1 March 2018 – Vision for dashboard uses

In an extensive Professional Adviser article, Dunstan Thomas Retirement Strategy Director Adrian Boulding sets out a vision of the multiple potential uses of pensions dashboard services in the fullness of time.

 

28 February 2018 – Raconteur special report

Writing in a Raconteur special report on workplace pensions, mallowstreet Chief Executive Stuart Breyer argues that the ways in which the industry facilitates retirement saving (including pension dashboards) need to be easy, simple, personalised, intuitive and rewarding.

 

27 February 2018 – Scottish political endorsement

Delivering a keynote speech at the ABI Annual Conference, First Minister of Scotland Nicola Sturgeon endorses the “hugely beneficial impact” of the pensions dashboard initiative, in particular mentioning the role played by Edinburgh-based Fintech Origo.

 

20 February 2018 – How to make it work for consumers

Which? publishes an extensive policy report, authored by independent consultant Dominic Lindley, setting out a suite of 12 recommendations for taking forward the pensions dashboard initiative, most importantly: comprehensive coverage, consistent display of pension information and control of dashboard providers.

 

9 February 2018 – If we build it, will they come?

In a New Model Adviser article, Copia Capital’s Malcolm Small envisions a future world where pensions are discussed at dinner parties.  He concludes, though, that it remains uncertain whether pensions dashboard services will finally engage UK consumers, but, if we don’t build the dashboard, we’ll never know.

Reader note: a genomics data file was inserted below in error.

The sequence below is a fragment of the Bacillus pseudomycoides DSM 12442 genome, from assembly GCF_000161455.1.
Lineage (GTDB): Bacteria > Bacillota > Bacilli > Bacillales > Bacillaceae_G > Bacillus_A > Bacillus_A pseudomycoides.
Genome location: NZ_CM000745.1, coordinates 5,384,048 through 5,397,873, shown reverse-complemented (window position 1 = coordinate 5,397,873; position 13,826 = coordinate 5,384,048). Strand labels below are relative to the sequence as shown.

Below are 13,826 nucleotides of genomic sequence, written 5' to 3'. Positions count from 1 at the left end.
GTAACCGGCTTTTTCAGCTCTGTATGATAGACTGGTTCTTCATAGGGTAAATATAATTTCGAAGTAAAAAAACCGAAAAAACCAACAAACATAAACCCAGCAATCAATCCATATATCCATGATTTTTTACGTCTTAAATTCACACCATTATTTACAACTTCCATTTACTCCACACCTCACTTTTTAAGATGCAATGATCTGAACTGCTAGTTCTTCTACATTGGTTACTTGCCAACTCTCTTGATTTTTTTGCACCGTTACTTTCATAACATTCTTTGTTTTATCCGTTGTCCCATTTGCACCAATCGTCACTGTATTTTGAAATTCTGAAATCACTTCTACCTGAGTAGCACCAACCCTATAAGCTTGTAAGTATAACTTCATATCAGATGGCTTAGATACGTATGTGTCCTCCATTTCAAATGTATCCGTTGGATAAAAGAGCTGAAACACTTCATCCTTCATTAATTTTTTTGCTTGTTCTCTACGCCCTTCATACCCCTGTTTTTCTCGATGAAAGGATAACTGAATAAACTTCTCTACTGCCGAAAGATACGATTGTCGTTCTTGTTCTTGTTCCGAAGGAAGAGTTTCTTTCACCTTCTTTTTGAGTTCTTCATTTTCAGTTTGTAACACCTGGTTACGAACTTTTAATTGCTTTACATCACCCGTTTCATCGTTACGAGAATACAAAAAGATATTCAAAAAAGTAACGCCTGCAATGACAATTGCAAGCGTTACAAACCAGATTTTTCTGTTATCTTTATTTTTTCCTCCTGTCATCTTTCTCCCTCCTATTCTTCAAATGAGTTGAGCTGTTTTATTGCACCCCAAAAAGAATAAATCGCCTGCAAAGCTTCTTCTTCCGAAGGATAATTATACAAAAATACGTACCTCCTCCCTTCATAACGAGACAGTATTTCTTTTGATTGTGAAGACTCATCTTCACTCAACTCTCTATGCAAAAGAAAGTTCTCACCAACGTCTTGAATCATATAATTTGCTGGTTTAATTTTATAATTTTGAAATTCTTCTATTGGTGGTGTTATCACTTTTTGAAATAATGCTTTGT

7 February 2018 – Origo comment on CSFI report

Flagging the recent Dependency Trap report from the Centre for the Study of Financial Innovation (CSFI), the new Origo Managing Director Anthony Rafferty comments, in an Actuarial Post article, that it’s important to get the dashboard basics right (for example, robust identification and pension finder services) so that firm foundations are laid on which dashboard services can be developed.

 

6 February 2018 – Open banking: the pre-cursor to open pensions

In two separate articles, Experian’s Richard Howells and Dunstan Thomas’ Adrian Boulding set out how open banking, which went live in January, is the pre-cursor to a new world of “open pensions” in which pensions dashboard services will dramatically enhance consumers’ retirement experiences as well as providing significant opportunities for product providers and advisers.

 

17 January 2018 – Infographic of “Big DB”

Using data from Pension Funds Online, Professional Pensions Editor Jonathan Stapleton uses Infogram to publish an online infographic of the UK’s 20 biggest funded DB schemes.  With total assets between them of approximately half a trillion pounds, these 20 schemes would make an excellent set of early dashboard volunteers.  In particular, between them, they utilise all the major defined benefit administration systems (from which data would need to released for display on dashboards).